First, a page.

Letter of the Month

by |
08/14/2008 12:00 PM |

So, this is a totally new feature I just came up with based on this particular letter from a guy named Paul, who I now love. If The L Magazine were a sitcom (and dear god I wish we were), this Paul character would show up about once every seven episodes in some ridiculous plot twist and he’d be played by a non-acting C-list celebrity, like, say, Sam Champion. Here is but a sample of Paul’s fine, fine work:

"Oh, one more thing. All this talk of small shoes and Italian stuff reminds me of Venice because the people there are pretty small and used to make these dopeass little elf-looking shoes of all colors and pointed toes back in the day…"

For more talk of small shoes and Italian shoes, read on…

"Since it’s an Italian restaurant, Scarpetta [Paul is referring to Jeff Harris' review of Scarpetta, from the current issue. -Ed.] is understandly [sic] an Italian word. It derives from ‘scarpa,’ which means ‘shoe.’ The suffix ‘-etta’ is one of several Italian diminutives (a more recognizable one being ‘-ino’/’-ina’), so it denotes something of relative smallness with respect to its nominal root. So (I know, duh) ‘scarpetta’ means ‘little shoe.’ But ‘scarpetta’ is most commonly used to refer to something one does (perhaps, if one is so impressed and/or if present company wouldn’t deem it absolutely uncouth) upon finishing a dish, be it pasta or salad or meat or coconut panna cotta with guava soup: one might ‘fare la scarpetta,’ which means to use a chunk of bread to wipe up remaining puddles of tasty sauce, dressing, gravy, reduction, etc. (okay, I guess it would be a little strange to wipe up a dessert plate with bread, but since I’m barbaric and a bread lover, I’d probably do it).

I just thought I’d pass on that tidbit, my reason being twofold: 1. If your reviewer, Jeff Harris, weren’t aware of the meaning, then it’s quite a lovely coincidence that he called his review “Can I Get Some More Bread” and, more pointedly, mentioned that “a sweet marsala wine sauce had [him] dragging bread through the plate after [he] was done.” 2. If your reviewer did know the meaning, awesome, and someone out here picked up on his subtle textual references. [For space reasons we actually had to edit out two sentences about this etymology, so now we're sad and pissed. -Ed.]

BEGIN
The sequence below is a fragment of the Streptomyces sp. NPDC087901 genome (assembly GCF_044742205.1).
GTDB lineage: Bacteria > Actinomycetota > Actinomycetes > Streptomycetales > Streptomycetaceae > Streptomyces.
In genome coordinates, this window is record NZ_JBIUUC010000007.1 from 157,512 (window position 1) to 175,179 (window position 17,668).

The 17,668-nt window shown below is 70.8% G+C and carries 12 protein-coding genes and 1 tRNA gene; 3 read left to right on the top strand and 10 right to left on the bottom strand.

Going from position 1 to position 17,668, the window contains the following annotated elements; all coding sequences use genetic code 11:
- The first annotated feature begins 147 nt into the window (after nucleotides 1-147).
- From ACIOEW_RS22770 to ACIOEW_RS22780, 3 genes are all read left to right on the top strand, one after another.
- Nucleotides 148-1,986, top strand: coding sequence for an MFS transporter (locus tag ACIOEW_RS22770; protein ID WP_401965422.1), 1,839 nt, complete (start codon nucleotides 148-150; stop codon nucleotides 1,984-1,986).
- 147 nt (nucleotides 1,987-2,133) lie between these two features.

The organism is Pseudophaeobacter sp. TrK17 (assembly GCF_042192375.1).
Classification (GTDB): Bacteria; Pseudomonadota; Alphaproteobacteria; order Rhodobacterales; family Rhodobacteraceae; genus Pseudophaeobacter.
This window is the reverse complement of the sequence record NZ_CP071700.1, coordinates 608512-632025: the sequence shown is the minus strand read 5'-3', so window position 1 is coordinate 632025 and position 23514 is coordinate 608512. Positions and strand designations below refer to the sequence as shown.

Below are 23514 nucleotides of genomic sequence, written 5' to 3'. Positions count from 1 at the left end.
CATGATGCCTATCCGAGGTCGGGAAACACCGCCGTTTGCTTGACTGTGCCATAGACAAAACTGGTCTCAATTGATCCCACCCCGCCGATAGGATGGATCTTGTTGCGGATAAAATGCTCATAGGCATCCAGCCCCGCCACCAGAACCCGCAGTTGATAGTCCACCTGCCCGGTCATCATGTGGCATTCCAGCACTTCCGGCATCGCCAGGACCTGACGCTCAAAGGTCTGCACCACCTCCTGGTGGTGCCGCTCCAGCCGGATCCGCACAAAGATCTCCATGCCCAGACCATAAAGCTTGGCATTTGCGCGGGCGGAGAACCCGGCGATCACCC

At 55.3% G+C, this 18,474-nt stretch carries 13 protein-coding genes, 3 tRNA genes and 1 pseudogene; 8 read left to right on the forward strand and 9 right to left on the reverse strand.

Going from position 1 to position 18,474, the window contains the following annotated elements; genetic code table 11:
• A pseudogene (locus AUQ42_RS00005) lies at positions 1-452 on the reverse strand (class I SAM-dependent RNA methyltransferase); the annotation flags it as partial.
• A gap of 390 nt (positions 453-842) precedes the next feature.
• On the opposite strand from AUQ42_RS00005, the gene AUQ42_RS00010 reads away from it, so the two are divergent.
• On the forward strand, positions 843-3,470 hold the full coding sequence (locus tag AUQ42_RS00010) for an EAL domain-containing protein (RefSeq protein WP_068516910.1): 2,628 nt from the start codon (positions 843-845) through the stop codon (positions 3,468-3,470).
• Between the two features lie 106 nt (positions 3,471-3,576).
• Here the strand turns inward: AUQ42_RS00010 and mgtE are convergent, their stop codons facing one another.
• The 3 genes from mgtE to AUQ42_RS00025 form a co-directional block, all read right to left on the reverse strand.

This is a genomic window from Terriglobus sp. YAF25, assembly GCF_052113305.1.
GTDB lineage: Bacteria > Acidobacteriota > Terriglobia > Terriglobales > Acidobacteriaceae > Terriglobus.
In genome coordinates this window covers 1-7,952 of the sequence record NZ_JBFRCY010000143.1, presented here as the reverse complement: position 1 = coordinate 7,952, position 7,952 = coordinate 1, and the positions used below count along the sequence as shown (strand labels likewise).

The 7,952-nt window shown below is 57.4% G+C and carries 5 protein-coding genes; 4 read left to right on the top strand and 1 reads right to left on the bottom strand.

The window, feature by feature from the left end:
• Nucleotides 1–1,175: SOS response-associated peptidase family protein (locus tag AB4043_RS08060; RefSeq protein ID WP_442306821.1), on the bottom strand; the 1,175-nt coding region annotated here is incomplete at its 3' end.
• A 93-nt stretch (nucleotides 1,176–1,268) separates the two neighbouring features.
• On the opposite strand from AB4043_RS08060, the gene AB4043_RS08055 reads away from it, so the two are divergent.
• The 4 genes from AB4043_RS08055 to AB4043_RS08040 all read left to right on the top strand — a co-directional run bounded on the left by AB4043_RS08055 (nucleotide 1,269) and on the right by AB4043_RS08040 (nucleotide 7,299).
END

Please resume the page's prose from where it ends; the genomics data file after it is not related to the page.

If I could afford to eat out, I’d go to Scarpetta. Bearing extra bread and wearing small shoes, of course.

But alas, my budget is nothing of the sort. To get extra guacamole at a taco stand is to splurge.

And a bit of tortilla is certainly the means for scarpetta (or more properly, though they don’t say it, zapatita!) in that context!

Oh, one more thing. All this talk of small shoes and Italian stuff reminds me of Venice because the people there are pretty small and used to make these dopeass little elf-looking shoes of all colors and pointed toes back in the days when said city was a trade port of almost incomparable importance as it bridged east and west and invented credit and bankruptcy (great story about how that one came about), not to mention quarantines (also a good story). Maybe they still make those awesome little shoes, and maybe Bjork buys them. Whatever. They’re not common any more, at any rate, having gone the way of toga-like robes, loincloths, codpieces and the like.

I mention all this because I forgot to point out (and again, perhaps you all knew) that the ‘bridge of sighs’ you spoke of in your review of the prisons surrounding us in this city (brilliant thing to make us aware of, by the way) is not an original structure. In Venice, linking a section of the Doge’s Palace with holding cells, is the ‘ponte dei sospiri,’ the ‘bridge of sighs,’ which had the same function as that which you mentioned in your details about one of the prisons here: prisoners would supposedly emit a sigh of hopeful or forlorn sentiment while crossing over it.

I shall, at this juncture, with a much more meaningless e-sigh, shut the fuck up.

Thanks for your attention.

Ovvero, grazie della vostra cortese attenzione.

Cordiali saluti,

some guy named Paul D’Agostino